Professor Louderback was a member of Phi Kappa Sigma fraternity; of Theta Tau geological and mining professional fraternity; of Phi Beta Kappa; of Sigma Xi; of Tau Beta Pi; of Phi Lambda Upsilon. He belonged to the Faculty Club and was President thereof from 1939 to 1946; to the Kosmos Club; to the Berkeley City Commons Club; to the Athenian-Nile Club of Oakland; to the LeConte Geological Club; and to the Commonwealth, Engineers, Sierra, and Bohemian clubs of San Francisco.
Professor Louderback died in Berkeley on January 27, 1957, and is survived by his wife. During his long career he saw the University of California grow from an isolated small college into a statewide University, and through his wisdom and devotion contributed in large measure to that development. He was one of the founders of the scientific tradition of the University of California and the most influential statesman in academic government of his era.
Memorial written by N. Taliaferro, T. Buck, and V. F. Lenzen
Nicholas Lloyd Taliaferro (1890-1961)
When Nicholas Lloyd Taliaferro was killed suddenly in an automobile accident near Lafayette on November 16, 1961, a colorful personality was lost, a prince among geological surveyors, one who knew more about the geological history of California and mapped more of its surface than any in his profession ever did or are likely to do. He was born on October 6, 1890, in Augusta, Kentucky, and hence was generally and affectionately called "Tucky," though a few bewildered freshmen incurred his fleeting wrath when they first met him by pronouncing his name as it is spelled. His family on both sides came to this country more than 250 years ago, and among them he counted some of English, Irish, Scotch, Welsh, French, and Italian origin.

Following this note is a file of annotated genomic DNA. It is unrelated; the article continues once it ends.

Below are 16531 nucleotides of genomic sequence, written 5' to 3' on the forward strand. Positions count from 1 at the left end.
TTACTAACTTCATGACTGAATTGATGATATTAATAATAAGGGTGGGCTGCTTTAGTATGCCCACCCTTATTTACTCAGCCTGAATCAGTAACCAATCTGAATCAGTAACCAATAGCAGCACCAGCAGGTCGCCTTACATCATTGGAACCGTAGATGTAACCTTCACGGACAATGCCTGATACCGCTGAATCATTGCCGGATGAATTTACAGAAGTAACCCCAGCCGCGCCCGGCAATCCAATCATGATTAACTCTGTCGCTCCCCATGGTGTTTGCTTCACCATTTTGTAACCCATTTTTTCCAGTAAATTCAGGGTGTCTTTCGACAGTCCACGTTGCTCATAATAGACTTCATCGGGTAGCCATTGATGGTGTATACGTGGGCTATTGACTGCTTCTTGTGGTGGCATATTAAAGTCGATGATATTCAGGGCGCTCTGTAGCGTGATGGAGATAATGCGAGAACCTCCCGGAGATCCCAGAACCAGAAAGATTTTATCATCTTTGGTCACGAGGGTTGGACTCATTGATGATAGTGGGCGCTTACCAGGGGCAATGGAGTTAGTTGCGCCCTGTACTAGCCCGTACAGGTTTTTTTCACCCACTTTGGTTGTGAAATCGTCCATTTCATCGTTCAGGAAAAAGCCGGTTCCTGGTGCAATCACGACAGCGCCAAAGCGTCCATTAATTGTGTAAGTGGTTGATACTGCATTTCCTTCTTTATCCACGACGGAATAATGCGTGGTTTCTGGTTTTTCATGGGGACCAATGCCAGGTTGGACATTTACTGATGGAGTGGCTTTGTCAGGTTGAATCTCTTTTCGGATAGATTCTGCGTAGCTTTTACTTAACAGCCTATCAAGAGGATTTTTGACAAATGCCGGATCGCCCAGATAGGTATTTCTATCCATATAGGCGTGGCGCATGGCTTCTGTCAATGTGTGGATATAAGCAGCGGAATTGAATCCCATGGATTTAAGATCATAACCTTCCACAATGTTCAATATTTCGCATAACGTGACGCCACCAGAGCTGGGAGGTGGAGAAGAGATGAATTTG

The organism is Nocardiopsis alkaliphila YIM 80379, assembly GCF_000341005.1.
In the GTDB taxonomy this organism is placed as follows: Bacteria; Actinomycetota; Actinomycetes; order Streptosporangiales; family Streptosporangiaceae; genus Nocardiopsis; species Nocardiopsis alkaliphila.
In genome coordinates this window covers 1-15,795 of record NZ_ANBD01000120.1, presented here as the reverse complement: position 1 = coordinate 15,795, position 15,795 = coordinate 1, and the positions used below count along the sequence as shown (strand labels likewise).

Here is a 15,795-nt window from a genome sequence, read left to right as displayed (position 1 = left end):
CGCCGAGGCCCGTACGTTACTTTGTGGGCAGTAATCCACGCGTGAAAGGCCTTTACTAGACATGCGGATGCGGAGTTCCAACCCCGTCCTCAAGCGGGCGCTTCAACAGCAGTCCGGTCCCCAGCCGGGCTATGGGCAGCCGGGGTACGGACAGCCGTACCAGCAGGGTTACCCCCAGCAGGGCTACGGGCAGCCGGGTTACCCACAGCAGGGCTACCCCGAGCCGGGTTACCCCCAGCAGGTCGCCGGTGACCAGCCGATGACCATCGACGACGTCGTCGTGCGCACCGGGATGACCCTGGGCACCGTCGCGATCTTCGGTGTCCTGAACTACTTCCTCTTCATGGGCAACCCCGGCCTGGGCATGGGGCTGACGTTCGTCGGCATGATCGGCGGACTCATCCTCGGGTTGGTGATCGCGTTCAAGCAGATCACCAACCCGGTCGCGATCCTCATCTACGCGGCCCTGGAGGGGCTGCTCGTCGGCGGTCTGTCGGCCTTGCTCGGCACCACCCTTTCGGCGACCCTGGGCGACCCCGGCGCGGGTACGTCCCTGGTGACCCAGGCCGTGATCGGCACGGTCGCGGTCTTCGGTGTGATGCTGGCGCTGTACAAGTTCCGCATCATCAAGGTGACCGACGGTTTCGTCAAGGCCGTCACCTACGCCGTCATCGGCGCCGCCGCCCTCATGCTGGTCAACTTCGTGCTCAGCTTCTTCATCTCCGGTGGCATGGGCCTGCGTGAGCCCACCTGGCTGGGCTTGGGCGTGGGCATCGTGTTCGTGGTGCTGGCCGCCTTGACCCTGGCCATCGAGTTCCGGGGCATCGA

Tucky received his B.S. degree on the Berkeley campus in 1913, and during the following year, after a brief spell as engineer at the Yellow Aster Mine in Randsburg, he served as a Teaching Assistant. From 1914 to 1916, he traveled widely in China and the Philippines, doing geological exploration for the Standard Oil Company under the direction of the late Professor Louderback. In 1917, as Junior Engineer in the U.S. Bureau of Mines, he was engaged in war-minerals investigations. Then, between 1918 and 1920, he was one of two instructors who, along with Professors Lawson, Louderback, and Eakle, and a Teaching Fellow, constituted the entire Department of Geology at Berkeley. He was awarded the Ph.D. degree in 1920, his thesis dealing with the manganese deposits of the Sierra Nevada.
Tucky had already begun a lifelong and successful career as a consulting geologist, specializing in oil exploration, while still an Instructor. After receiving his doctorate, he left the campus for six years to devote full time to this work, chiefly in the western states, but also in Mexico and Alaska. During part of this period, he was Chief Geologist for the Ventura Consolidated Oil Fields and subsidiary companies.